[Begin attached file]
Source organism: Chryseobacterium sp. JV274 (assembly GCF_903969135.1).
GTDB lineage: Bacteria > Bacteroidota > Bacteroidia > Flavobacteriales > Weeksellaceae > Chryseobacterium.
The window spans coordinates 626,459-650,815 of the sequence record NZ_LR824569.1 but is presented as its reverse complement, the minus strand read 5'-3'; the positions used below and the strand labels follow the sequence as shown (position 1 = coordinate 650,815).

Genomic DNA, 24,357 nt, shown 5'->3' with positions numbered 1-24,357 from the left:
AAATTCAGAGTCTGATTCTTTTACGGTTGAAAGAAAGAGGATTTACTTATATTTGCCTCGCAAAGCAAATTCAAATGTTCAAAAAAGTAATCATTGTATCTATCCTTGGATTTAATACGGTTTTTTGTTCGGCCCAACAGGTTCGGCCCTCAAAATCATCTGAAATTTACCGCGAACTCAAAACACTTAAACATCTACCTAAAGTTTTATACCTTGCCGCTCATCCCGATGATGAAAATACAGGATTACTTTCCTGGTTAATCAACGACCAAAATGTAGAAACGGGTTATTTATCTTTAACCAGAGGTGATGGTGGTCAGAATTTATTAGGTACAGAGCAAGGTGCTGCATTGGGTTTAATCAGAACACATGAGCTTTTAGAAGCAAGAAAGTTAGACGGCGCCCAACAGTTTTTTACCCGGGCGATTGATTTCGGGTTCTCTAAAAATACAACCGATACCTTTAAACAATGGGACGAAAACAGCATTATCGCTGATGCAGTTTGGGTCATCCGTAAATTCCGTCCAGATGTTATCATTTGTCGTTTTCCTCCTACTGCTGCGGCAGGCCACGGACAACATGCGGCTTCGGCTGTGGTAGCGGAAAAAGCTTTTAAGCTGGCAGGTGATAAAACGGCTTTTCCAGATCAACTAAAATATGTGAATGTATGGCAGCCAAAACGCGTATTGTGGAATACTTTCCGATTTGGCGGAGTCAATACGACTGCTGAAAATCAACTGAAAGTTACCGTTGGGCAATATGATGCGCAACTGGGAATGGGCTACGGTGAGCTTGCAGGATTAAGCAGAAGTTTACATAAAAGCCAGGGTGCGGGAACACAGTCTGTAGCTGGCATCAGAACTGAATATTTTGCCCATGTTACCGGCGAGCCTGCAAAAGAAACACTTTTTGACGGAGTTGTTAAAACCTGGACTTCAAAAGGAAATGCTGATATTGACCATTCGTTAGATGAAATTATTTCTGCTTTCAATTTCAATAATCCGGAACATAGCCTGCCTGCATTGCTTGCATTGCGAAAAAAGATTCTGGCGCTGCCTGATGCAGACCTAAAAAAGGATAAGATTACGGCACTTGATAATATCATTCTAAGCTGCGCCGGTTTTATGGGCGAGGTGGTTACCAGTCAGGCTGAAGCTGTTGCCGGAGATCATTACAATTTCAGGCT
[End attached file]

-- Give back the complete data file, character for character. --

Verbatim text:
Source organism: Chryseobacterium sp. JV274 (assembly GCF_903969135.1).
GTDB lineage: Bacteria > Bacteroidota > Bacteroidia > Flavobacteriales > Weeksellaceae > Chryseobacterium.
The window spans coordinates 626,459-650,815 of the sequence record NZ_LR824569.1 but is presented as its reverse complement, the minus strand read 5'-3'; the positions used below and the strand labels follow the sequence as shown (position 1 = coordinate 650,815).

Genomic DNA, 24,357 nt, shown 5'->3' with positions numbered 1-24,357 from the left:
AAATTCAGAGTCTGATTCTTTTACGGTTGAAAGAAAGAGGATTTACTTATATTTGCCTCGCAAAGCAAATTCAAATGTTCAAAAAAGTAATCATTGTATCTATCCTTGGATTTAATACGGTTTTTTGTTCGGCCCAACAGGTTCGGCCCTCAAAATCATCTGAAATTTACCGCGAACTCAAAACACTTAAACATCTACCTAAAGTTTTATACCTTGCCGCTCATCCCGATGATGAAAATACAGGATTACTTTCCTGGTTAATCAACGACCAAAATGTAGAAACGGGTTATTTATCTTTAACCAGAGGTGATGGTGGTCAGAATTTATTAGGTACAGAGCAAGGTGCTGCATTGGGTTTAATCAGAACACATGAGCTTTTAGAAGCAAGAAAGTTAGACGGCGCCCAACAGTTTTTTACCCGGGCGATTGATTTCGGGTTCTCTAAAAATACAACCGATACCTTTAAACAATGGGACGAAAACAGCATTATCGCTGATGCAGTTTGGGTCATCCGTAAATTCCGTCCAGATGTTATCATTTGTCGTTTTCCTCCTACTGCTGCGGCAGGCCACGGACAACATGCGGCTTCGGCTGTGGTAGCGGAAAAAGCTTTTAAGCTGGCAGGTGATAAAACGGCTTTTCCAGATCAACTAAAATATGTGAATGTATGGCAGCCAAAACGCGTATTGTGGAATACTTTCCGATTTGGCGGAGTCAATACGACTGCTGAAAATCAACTGAAAGTTACCGTTGGGCAATATGATGCGCAACTGGGAATGGGCTACGGTGAGCTTGCAGGATTAAGCAGAAGTTTACATAAAAGCCAGGGTGCGGGAACACAGTCTGTAGCTGGCATCAGAACTGAATATTTTGCCCATGTTACCGGCGAGCCTGCAAAAGAAACACTTTTTGACGGAGTTGTTAAAACCTGGACTTCAAAAGGAAATGCTGATATTGACCATTCGTTAGATGAAATTATTTCTGCTTTCAATTTCAATAATCCGGAACATAGCCTGCCTGCATTGCTTGCATTGCGAAAAAAGATTCTGGCGCTGCCTGATGCAGACCTAAAAAAGGATAAGATTACGGCACTTGATAATATCATTCTAAGCTGCGCCGGTTTTATGGGCGAGGTGGTTACCAGTCAGGCTGAAGCTGTTGCCGGAGATCATTACAATTTCAGGCT